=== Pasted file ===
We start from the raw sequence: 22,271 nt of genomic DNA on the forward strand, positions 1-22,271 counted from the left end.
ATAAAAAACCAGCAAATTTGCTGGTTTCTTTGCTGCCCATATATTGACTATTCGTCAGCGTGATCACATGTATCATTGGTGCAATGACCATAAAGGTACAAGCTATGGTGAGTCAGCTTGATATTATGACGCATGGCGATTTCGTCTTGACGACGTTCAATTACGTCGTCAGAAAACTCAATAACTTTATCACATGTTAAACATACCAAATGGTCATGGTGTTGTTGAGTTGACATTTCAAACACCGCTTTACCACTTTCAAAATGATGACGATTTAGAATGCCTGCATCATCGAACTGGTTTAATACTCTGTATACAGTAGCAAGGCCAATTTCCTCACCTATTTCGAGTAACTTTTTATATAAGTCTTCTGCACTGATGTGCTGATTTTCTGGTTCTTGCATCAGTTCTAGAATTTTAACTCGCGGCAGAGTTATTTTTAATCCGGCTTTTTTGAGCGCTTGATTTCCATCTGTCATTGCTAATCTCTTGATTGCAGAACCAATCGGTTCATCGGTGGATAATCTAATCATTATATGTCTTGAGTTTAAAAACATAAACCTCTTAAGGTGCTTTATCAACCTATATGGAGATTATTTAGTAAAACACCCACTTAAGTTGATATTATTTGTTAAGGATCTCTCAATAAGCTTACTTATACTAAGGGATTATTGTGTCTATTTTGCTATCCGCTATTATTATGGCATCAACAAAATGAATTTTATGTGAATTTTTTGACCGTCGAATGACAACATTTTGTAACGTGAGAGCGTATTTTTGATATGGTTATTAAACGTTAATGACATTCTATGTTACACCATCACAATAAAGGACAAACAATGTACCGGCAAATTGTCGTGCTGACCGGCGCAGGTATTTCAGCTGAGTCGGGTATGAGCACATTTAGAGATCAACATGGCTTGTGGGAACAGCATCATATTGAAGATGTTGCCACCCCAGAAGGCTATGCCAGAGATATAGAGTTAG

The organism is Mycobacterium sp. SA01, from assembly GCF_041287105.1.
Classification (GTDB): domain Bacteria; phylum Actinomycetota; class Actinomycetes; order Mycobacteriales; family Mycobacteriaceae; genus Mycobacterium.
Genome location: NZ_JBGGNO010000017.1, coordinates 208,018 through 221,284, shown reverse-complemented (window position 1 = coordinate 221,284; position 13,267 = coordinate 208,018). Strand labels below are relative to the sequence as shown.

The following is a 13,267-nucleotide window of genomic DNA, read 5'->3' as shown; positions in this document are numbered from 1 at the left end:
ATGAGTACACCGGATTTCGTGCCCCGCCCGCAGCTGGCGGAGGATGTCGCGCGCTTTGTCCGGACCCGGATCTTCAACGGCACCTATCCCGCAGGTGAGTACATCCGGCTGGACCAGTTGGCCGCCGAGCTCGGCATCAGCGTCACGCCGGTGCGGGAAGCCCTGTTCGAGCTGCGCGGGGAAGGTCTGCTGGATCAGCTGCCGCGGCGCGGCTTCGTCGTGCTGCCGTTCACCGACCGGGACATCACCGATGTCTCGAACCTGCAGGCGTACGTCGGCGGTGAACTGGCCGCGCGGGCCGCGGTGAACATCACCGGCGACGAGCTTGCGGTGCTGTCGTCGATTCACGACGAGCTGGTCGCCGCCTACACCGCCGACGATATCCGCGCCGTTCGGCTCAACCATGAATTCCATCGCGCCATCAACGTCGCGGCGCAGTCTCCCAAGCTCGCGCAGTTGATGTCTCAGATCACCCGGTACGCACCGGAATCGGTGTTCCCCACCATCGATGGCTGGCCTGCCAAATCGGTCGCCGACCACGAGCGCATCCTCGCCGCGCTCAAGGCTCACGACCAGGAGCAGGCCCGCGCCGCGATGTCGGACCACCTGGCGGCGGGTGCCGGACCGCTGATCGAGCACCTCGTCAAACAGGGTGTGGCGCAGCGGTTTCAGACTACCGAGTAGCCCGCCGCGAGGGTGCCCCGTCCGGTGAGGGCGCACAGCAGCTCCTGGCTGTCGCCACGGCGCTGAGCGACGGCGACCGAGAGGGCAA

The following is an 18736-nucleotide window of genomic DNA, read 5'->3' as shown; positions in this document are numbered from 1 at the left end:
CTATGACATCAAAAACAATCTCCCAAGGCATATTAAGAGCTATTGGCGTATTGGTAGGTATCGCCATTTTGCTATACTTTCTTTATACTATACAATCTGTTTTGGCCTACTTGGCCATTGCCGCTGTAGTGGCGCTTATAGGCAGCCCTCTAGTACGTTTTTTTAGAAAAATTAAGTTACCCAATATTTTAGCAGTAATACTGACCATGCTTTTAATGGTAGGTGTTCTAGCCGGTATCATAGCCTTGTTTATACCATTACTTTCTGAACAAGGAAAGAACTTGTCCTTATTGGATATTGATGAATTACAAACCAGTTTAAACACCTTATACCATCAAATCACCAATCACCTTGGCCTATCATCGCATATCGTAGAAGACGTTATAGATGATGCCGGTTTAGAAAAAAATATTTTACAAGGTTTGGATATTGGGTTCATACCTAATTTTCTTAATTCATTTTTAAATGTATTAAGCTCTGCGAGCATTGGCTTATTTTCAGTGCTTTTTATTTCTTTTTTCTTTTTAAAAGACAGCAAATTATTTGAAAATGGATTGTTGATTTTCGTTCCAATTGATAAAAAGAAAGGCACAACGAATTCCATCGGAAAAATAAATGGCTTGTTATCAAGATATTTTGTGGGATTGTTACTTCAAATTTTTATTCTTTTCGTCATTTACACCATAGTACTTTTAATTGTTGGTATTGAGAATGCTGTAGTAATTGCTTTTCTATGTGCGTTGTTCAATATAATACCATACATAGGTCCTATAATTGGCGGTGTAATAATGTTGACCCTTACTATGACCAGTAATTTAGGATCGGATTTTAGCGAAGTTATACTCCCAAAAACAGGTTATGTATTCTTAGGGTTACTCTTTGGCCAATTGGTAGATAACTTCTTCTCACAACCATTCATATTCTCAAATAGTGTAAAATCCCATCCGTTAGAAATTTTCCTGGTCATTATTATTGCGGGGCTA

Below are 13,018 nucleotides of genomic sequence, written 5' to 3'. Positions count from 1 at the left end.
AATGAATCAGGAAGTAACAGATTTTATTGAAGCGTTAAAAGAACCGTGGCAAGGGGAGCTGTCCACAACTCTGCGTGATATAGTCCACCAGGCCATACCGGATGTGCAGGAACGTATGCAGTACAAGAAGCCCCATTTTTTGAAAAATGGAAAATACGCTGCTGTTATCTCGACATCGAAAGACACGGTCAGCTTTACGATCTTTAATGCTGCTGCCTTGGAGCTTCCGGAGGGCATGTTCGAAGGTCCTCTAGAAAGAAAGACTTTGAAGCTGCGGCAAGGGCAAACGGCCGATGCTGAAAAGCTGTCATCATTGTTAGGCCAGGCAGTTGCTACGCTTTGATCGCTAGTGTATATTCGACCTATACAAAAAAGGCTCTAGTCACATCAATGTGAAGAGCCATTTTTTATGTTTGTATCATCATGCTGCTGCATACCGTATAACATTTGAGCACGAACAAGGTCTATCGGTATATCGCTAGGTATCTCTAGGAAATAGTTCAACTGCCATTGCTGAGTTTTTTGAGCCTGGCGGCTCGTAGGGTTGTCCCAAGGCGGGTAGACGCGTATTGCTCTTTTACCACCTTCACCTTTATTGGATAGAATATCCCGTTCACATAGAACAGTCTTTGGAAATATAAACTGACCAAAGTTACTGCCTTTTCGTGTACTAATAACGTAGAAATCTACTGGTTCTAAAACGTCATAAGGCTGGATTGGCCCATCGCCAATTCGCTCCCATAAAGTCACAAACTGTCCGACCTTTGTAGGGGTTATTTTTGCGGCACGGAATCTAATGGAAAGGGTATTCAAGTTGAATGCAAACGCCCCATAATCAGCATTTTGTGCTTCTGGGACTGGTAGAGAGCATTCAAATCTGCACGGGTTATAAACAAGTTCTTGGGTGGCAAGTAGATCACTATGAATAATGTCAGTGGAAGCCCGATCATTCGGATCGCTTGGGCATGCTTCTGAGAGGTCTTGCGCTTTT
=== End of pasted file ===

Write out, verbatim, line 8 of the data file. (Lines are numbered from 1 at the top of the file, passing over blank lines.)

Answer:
The following is an 18736-nucleotide window of genomic DNA, read 5'->3' as shown; positions in this document are numbered from 1 at the left end: